How to Write a Memoir

How to Write a Memoir: Writers, Start Your Memories


Writers sometimes feel a sense of isolation. The art of creative writing can be a lonely craft when writers don't have support systems or author communities toward which they can turn. Writers sometimes face the question, why should anyone read my work? While this thought can be pervasive—and persuasive—every voice has something new to add to both the world and to the world's collection of literature.


Memoirists often ask the question, “Why would anyone read about my life?” According to the Memory Writers Network, the answer is simple: each life provides readers with a single presence. Start writing and as your story develops you will gradually improve your understanding of your relationship to your future audience.


The Chronological Memoir: The Story of a Long Life

If a writer is nearing old age, has led a long, wild life and has stories to tell, then by all means a memoir would be a great option. If the story calls for it, or if a writer feels more organized writing in a linear fashion, a chronological memoir may be the best option. Writing about one's childhood, adolescence, adulthood and present life may present a story with which readers can grow.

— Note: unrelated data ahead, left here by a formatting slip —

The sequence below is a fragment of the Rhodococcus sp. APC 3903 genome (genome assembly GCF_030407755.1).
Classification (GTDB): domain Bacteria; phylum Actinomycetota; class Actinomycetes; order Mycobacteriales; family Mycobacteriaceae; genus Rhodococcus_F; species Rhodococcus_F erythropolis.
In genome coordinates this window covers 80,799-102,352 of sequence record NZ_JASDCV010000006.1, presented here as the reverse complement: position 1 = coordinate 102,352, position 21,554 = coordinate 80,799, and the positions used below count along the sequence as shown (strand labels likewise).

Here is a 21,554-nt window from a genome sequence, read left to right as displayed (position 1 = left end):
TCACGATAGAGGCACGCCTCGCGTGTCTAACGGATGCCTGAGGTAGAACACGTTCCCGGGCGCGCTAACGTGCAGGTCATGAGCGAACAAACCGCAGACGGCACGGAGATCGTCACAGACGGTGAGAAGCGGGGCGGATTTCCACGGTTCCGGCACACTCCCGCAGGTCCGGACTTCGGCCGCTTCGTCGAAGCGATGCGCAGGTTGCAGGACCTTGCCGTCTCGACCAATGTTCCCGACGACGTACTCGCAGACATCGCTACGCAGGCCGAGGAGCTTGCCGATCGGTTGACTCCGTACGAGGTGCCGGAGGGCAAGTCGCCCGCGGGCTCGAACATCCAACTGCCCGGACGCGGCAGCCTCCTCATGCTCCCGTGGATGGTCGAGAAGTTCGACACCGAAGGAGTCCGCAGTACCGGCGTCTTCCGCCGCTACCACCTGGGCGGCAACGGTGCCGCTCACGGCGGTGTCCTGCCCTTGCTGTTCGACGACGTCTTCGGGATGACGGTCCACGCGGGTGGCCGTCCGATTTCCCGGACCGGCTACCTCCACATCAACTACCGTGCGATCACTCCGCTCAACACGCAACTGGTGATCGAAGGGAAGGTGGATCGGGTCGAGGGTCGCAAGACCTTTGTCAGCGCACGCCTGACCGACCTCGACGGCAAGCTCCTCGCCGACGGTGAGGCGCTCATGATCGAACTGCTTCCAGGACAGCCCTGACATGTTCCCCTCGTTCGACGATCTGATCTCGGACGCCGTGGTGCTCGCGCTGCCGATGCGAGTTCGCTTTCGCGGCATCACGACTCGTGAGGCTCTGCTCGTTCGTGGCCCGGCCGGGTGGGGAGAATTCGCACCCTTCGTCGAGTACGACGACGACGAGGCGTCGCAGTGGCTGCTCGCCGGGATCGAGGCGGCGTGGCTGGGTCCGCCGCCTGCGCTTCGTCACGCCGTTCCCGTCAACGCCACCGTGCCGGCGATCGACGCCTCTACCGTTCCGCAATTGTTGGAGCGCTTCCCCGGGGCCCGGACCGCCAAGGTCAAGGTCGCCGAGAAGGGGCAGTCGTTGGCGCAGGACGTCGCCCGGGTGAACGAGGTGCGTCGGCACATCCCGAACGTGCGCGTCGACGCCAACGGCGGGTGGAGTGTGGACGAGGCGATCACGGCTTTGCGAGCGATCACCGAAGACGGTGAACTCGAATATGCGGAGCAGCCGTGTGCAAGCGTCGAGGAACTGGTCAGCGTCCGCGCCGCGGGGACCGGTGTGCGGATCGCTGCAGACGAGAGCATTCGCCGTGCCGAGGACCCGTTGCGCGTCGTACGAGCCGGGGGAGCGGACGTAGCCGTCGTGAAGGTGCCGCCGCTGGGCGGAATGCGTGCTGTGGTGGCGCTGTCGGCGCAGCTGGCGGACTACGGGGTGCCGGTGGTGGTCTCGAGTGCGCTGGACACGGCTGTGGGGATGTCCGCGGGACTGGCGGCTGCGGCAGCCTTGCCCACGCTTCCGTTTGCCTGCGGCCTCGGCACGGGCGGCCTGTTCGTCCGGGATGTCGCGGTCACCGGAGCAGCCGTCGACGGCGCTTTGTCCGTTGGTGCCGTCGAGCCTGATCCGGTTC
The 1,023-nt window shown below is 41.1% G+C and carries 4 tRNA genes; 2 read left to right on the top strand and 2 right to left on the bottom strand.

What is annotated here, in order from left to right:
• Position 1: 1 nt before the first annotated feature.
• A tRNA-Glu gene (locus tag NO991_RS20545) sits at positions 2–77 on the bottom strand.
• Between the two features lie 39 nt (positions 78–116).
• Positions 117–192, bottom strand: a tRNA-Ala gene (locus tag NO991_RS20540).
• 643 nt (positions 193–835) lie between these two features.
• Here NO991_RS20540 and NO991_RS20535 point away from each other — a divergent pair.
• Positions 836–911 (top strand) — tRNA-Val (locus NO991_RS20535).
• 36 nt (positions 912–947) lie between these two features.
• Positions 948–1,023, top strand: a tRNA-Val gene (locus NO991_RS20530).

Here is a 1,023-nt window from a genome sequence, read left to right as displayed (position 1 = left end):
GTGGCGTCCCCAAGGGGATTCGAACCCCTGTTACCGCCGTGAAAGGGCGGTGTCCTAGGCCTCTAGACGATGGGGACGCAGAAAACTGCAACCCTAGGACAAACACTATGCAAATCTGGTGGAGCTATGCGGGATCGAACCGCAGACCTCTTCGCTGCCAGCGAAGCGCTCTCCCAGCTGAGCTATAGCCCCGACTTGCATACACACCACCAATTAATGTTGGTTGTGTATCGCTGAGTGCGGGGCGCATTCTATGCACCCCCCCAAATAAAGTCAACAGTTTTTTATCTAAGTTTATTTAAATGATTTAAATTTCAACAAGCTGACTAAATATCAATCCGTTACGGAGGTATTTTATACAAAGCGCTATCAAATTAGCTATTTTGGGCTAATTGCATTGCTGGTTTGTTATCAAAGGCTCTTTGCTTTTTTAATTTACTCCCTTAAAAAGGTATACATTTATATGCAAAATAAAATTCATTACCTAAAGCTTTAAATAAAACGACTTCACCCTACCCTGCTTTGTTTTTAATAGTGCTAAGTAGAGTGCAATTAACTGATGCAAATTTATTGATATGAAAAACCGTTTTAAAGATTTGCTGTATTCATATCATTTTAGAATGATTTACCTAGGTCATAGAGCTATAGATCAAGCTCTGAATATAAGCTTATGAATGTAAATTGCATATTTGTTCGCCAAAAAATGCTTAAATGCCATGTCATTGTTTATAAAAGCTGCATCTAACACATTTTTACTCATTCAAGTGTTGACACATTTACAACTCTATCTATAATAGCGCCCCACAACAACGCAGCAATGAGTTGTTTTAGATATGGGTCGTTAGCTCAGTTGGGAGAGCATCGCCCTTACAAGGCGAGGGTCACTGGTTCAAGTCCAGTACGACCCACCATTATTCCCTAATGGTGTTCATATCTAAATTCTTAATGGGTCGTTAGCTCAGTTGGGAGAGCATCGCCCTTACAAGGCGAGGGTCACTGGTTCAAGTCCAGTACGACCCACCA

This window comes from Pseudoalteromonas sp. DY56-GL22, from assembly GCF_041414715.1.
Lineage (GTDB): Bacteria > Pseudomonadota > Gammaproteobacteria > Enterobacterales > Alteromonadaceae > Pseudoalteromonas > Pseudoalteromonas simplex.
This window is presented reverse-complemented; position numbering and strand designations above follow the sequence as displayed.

The Vignette Memoir: Writing in Snapshots

Maybe the sort of memoir that a writer feels will work is one in which the story is told in snapshots. The story can jump from a pre-teen birthday party to the writer's second wedding. So long as there is a main thread throughout the story, each mini-story (a vignette) can add up to the collective vision. This allows the author to only write about certain memories without following a linear path.


Experience-Oriented Memoir: Telling a Single Tale

Some of the more common themes found in memoirs are pivotal events. These could include overcoming or dealing with sickness, a disastrous event, a summer vacation, overcoming addiction, recovery, war or any single experience. Writing about an experience at length will not only reveal who the writer is as a person, the story will draw on many other experiences and incidents that happened in the writer's life.


Coming of Age Memoir: A Specific Era

Writers often find it healing to write about their coming-of-age experiences. This allows the writer to look back on a fundamental time during which they grew up, changed, faced the world, confronted real problems and found themselves. These stories appeal to readers of all ages, since everyone feels a connection to their own coming-of-age time. And who knows? Perhaps a coming-of-age story doesn't have to fit a specific mold. It could be a metaphorical or spiritual coming-of-age tale. It is up to the writer—and the imagination.